The most obvious reason for the growth of the smaller gangs is pressure from the federal government. A significant number of kingpins have been killed or arrested in the past two years in particular, and one capo’s demise often sparks fighting between subordinates and rivals for control of his network. (The government denies this, though not very convincingly.) But even beyond the takedowns of capos, a more aggressive federal policy creates space for newcomers, because one group losing a significant chunk of its operators or having its favored cocaine route shut down by the army creates opportunities for ambitious small-timers.
But this is not a one-off phenomenon; instability breeds further instability, because the new groups don’t enjoy the same level of dominance as their predecessors did. Even after winning control over a given territory, their reign is subject to continued challenges. This dynamic is further aided by the fact that two of the groups that have emerged in recent years -- the Zetas and the Familia -- are aggressively expansionist. All of this, of course, has driven spiraling levels of violence, essentially generating just the sort of feedback loop which Mexico has been struggling to break free for the past several years.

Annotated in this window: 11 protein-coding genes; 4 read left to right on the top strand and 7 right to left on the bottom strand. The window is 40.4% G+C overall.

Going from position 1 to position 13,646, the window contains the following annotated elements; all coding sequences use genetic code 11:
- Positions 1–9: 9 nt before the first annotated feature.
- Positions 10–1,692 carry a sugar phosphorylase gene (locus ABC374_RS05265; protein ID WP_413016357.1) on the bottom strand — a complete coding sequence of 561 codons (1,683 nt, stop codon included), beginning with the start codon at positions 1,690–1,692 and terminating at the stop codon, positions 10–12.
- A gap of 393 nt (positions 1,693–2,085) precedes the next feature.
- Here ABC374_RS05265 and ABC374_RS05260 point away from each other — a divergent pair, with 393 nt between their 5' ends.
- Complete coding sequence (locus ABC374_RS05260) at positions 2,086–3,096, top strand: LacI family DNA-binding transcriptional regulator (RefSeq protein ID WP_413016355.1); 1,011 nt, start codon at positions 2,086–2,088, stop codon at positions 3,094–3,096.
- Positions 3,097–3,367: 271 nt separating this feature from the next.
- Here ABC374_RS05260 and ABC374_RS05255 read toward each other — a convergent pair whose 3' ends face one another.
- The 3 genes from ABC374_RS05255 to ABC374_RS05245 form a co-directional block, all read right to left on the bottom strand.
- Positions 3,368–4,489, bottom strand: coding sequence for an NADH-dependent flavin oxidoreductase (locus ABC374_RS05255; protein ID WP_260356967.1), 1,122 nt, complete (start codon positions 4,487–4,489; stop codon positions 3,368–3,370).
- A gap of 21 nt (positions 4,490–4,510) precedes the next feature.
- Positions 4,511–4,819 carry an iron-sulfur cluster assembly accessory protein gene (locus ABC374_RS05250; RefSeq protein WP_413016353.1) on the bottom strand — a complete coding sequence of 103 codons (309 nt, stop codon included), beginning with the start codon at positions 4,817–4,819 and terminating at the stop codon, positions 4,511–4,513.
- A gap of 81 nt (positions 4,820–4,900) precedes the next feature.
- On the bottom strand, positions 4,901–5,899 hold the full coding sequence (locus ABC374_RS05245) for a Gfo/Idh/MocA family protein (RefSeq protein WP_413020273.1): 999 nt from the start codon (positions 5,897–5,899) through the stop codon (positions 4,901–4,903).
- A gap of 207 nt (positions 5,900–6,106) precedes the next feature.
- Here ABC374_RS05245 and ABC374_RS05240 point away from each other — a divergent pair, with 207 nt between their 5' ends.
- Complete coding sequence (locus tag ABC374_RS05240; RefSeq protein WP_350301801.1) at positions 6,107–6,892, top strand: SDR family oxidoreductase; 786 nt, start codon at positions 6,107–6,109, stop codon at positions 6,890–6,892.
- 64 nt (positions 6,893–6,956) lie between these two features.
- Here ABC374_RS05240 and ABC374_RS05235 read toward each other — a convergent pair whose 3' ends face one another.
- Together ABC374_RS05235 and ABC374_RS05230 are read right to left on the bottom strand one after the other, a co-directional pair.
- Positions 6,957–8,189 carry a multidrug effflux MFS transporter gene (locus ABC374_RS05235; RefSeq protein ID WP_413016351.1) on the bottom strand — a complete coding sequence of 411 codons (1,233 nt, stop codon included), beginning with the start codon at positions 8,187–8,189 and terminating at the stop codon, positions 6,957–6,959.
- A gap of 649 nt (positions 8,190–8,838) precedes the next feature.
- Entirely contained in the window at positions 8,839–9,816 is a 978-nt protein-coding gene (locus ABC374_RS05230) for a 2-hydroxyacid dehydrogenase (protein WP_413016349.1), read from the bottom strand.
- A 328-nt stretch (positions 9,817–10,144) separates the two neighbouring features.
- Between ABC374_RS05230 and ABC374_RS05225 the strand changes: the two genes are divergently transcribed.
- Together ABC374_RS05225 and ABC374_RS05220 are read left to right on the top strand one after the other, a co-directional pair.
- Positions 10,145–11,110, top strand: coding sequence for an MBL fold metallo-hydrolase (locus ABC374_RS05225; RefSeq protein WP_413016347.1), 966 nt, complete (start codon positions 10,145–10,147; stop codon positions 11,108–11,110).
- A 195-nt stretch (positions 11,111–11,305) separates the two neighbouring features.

The current violence notwithstanding, there are a certain number of advantages to an industry populated with scores of smaller gangs rather than a handful of giants. One is that the new mafias will be less wealthy than the billion-dollar behemoths, and therefore less capable of corrupting public officials. Insofar as less wealth implies less power, eventually the constellation of smaller groups will likely adopt a more defensive position with regard to the government.
But unfortunately, the transition to a more disperse industry is causing a great deal of bloodshed today. And until the industry settles at a more tranquil and stable equilibrium, the chaos and violence will endure, causing some to long for the good old days of the big cartels.
Friday, August 5, 2011
On the Splintering of Mexico's Drug Industry
I have a piece looking at the changes in Mexico's drug industry at InSight Crime. Here's my takeaway: